Hut (dwelling)

dwelling

A hut is a simple shelter that is built by humans. A hut is small, and most of the time, it is less well-built than a house, but is more complex than a tent. Some indigenous peoples use huts as their permanent place of safety. A hut can be built out of many things, such as wood, grass, or fabric.[1]

3 model huts and a larger building in the form of burial urns at the museum at the Baths of Diocletian in Rome, Italy.

The word hut change

The word is, many times, used by people who think homes that are uncommon in their country are primitive. Sometimes, the word house is used to avoid this. Often, how the hut looks is based off of tradition. The design of the hut in tropical and sub-tropical areas is meant to allow air to come inside, reducing the heat inside of the hut. Also, instead of being called a shed, something can be called a hut. The word has also been used to speak about structures that shelter climbers and backpackers. The word comes from the 1650s, from French hutte.[2]

Modern use change

Huts are used by shepherds when they are moving animals from one grassland to another. They are also used by people who are traveling in rural areas. Some populations use huts during a diaspora, such as those on farms in the Amazon jungle.[3] Huts have been built to keep items safe, to build items, and to teach when regular classrooms cannot be used.[4]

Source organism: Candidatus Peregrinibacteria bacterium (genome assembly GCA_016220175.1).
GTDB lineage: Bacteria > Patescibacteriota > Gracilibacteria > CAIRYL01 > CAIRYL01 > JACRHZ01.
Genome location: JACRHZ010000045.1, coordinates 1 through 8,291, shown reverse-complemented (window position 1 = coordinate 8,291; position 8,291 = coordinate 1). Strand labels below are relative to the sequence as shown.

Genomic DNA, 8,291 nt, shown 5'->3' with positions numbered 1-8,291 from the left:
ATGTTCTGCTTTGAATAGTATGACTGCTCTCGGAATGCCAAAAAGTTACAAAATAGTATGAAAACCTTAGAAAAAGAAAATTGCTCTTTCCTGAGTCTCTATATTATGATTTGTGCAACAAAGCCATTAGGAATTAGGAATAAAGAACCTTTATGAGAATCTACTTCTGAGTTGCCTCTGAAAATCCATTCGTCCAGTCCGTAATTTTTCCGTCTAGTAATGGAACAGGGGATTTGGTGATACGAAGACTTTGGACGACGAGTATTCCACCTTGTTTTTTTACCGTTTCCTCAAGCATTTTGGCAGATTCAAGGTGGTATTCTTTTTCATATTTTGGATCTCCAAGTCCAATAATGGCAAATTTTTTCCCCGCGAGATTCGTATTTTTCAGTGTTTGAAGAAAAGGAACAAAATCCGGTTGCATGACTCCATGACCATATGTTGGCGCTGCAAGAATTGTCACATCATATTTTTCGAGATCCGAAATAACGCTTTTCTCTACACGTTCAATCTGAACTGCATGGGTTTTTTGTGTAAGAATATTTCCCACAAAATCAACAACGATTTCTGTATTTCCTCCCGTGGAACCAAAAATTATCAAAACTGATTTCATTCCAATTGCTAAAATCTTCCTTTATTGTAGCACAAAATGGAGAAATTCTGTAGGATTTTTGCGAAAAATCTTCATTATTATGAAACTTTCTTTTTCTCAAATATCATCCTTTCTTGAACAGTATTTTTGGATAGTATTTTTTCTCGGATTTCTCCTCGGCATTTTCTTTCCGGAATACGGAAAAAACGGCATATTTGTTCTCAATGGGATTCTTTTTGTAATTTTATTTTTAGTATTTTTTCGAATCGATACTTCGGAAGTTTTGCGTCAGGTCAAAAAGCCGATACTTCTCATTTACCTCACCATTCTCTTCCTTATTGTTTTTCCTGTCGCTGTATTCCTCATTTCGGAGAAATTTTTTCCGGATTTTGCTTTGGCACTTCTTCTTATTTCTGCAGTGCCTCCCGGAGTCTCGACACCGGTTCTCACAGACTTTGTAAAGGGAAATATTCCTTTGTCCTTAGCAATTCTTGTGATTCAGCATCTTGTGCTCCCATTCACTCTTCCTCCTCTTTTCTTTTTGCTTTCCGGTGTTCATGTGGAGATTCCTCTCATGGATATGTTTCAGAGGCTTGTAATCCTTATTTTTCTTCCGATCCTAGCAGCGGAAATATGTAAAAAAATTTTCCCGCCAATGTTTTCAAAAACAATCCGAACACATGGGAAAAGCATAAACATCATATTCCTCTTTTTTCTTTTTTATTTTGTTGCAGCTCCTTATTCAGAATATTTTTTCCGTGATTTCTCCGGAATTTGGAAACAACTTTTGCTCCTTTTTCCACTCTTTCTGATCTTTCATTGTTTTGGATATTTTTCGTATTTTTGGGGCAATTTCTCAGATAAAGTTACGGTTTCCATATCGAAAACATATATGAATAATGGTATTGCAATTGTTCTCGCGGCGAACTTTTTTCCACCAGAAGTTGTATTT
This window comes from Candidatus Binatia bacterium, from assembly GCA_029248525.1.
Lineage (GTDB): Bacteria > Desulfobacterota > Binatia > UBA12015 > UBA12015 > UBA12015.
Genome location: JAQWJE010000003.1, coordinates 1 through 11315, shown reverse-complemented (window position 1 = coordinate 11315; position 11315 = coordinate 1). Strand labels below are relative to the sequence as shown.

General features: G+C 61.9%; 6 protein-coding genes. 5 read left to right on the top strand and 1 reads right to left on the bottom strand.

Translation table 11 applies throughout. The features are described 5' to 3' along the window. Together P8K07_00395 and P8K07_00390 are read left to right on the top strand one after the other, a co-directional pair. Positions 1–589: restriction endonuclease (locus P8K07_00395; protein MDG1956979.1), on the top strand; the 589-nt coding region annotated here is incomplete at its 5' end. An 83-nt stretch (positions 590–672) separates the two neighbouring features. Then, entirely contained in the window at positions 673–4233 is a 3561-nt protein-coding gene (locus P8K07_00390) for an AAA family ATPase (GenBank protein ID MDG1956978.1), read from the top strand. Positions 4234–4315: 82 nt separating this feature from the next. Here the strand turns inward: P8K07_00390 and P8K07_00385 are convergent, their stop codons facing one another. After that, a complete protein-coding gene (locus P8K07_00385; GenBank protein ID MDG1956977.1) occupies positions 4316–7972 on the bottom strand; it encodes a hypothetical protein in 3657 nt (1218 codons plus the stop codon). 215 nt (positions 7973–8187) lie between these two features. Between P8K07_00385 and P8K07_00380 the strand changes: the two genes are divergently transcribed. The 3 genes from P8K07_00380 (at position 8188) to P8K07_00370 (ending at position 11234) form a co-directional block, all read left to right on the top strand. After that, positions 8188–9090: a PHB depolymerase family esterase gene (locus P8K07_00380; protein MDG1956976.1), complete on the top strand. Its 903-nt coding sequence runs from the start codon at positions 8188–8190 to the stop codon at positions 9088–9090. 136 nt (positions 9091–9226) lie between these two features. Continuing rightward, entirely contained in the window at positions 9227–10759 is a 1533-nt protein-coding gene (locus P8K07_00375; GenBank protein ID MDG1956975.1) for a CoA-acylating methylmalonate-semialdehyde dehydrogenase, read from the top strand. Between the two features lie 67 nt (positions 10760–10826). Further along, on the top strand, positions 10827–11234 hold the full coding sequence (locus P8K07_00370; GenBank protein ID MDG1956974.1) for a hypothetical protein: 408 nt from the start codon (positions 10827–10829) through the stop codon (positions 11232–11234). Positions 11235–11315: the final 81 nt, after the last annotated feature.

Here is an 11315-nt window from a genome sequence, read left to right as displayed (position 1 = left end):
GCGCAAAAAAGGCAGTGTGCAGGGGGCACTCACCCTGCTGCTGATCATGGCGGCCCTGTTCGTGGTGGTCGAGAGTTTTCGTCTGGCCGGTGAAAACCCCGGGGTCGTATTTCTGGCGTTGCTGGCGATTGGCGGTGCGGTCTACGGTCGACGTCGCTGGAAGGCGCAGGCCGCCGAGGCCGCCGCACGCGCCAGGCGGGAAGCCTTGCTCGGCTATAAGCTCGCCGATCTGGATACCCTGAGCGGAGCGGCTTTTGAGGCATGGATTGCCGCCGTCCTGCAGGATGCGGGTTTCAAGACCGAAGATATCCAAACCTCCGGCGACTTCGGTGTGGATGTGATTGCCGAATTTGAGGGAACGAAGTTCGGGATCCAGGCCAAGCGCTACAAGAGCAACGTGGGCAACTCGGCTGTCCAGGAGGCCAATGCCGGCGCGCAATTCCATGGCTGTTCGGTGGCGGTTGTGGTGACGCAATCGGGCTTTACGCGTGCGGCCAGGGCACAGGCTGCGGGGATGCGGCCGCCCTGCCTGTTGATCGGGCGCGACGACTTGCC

Construction change

Many huts are planned to be built quick, and with a small amount of work. These huts only need a bit of understanding of architecture to be built, and do not need special tools.[5]

Other uses change

Sometimes, the word hut is used in the names of stores, to imply that it is a small place, and that it is friendly. Some stores that use the word in their name are Pizza Hut and Sunglass Hut. Buildings that sell things in a park or beach can look like huts.

References change

  1. Eiger, Richard W. (2009-10-22). "John Simpson (ed.): Oxford English Dictionary, Second Edition on CD-ROM Version 4.0". Publishing Research Quarterly. 25 (4): 280–281. doi:10.1007/s12109-009-9131-1. ISSN 1053-8801.
  2. "Etymonline - Online Etymology Dictionary". www.etymonline.com. Retrieved 2023-03-18.
  3. Adam, David (2009-05-31). "Amazon rainforests pay the price as demand for beef soars". The Guardian. ISSN 0261-3077. Retrieved 2023-03-18.
  4. "When kids were schooled in WWII quonset huts". goldcountrymedia.com. Retrieved 2023-03-18.
  5. "How to Build a Primitive Long Term Survival Shelter". 2021-01-09. Retrieved 2023-03-20.